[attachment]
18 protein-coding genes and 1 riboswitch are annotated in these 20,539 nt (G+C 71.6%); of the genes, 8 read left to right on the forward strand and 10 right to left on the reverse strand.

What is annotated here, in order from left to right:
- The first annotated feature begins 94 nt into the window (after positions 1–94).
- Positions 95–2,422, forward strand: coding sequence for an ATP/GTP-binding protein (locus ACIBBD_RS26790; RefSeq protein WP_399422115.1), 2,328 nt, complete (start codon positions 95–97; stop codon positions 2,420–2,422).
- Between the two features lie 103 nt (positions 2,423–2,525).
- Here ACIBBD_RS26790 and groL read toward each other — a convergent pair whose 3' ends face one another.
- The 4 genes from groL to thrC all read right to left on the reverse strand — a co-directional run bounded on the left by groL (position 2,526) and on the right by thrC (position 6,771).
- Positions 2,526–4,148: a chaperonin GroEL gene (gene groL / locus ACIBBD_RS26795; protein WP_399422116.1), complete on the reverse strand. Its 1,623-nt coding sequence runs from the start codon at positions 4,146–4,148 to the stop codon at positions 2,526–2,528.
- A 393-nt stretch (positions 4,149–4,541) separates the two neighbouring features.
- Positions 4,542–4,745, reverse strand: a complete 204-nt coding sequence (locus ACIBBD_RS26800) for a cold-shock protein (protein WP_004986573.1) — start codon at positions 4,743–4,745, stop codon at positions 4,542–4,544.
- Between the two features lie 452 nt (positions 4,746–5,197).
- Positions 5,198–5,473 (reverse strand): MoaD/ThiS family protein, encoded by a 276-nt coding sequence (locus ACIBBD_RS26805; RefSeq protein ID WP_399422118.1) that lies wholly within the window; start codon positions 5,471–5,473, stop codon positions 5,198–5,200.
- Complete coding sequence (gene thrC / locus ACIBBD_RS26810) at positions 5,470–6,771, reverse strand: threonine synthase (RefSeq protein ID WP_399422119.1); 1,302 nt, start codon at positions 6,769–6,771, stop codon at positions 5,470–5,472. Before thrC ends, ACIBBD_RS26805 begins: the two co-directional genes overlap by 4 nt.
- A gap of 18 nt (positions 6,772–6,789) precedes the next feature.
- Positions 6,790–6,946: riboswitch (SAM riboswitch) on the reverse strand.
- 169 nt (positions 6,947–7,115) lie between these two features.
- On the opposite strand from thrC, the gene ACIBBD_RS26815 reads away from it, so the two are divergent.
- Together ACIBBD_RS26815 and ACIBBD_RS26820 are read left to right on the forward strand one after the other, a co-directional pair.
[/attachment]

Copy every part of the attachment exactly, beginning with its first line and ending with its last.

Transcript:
18 protein-coding genes and 1 riboswitch are annotated in these 20,539 nt (G+C 71.6%); of the genes, 8 read left to right on the forward strand and 10 right to left on the reverse strand.

What is annotated here, in order from left to right:
- The first annotated feature begins 94 nt into the window (after positions 1–94).
- Positions 95–2,422, forward strand: coding sequence for an ATP/GTP-binding protein (locus ACIBBD_RS26790; RefSeq protein WP_399422115.1), 2,328 nt, complete (start codon positions 95–97; stop codon positions 2,420–2,422).
- Between the two features lie 103 nt (positions 2,423–2,525).
- Here ACIBBD_RS26790 and groL read toward each other — a convergent pair whose 3' ends face one another.
- The 4 genes from groL to thrC all read right to left on the reverse strand — a co-directional run bounded on the left by groL (position 2,526) and on the right by thrC (position 6,771).
- Positions 2,526–4,148: a chaperonin GroEL gene (gene groL / locus ACIBBD_RS26795; protein WP_399422116.1), complete on the reverse strand. Its 1,623-nt coding sequence runs from the start codon at positions 4,146–4,148 to the stop codon at positions 2,526–2,528.
- A 393-nt stretch (positions 4,149–4,541) separates the two neighbouring features.
- Positions 4,542–4,745, reverse strand: a complete 204-nt coding sequence (locus ACIBBD_RS26800) for a cold-shock protein (protein WP_004986573.1) — start codon at positions 4,743–4,745, stop codon at positions 4,542–4,544.
- Between the two features lie 452 nt (positions 4,746–5,197).
- Positions 5,198–5,473 (reverse strand): MoaD/ThiS family protein, encoded by a 276-nt coding sequence (locus ACIBBD_RS26805; RefSeq protein ID WP_399422118.1) that lies wholly within the window; start codon positions 5,471–5,473, stop codon positions 5,198–5,200.
- Complete coding sequence (gene thrC / locus ACIBBD_RS26810) at positions 5,470–6,771, reverse strand: threonine synthase (RefSeq protein ID WP_399422119.1); 1,302 nt, start codon at positions 6,769–6,771, stop codon at positions 5,470–5,472. Before thrC ends, ACIBBD_RS26805 begins: the two co-directional genes overlap by 4 nt.
- A gap of 18 nt (positions 6,772–6,789) precedes the next feature.
- Positions 6,790–6,946: riboswitch (SAM riboswitch) on the reverse strand.
- 169 nt (positions 6,947–7,115) lie between these two features.
- On the opposite strand from thrC, the gene ACIBBD_RS26815 reads away from it, so the two are divergent.
- Together ACIBBD_RS26815 and ACIBBD_RS26820 are read left to right on the forward strand one after the other, a co-directional pair.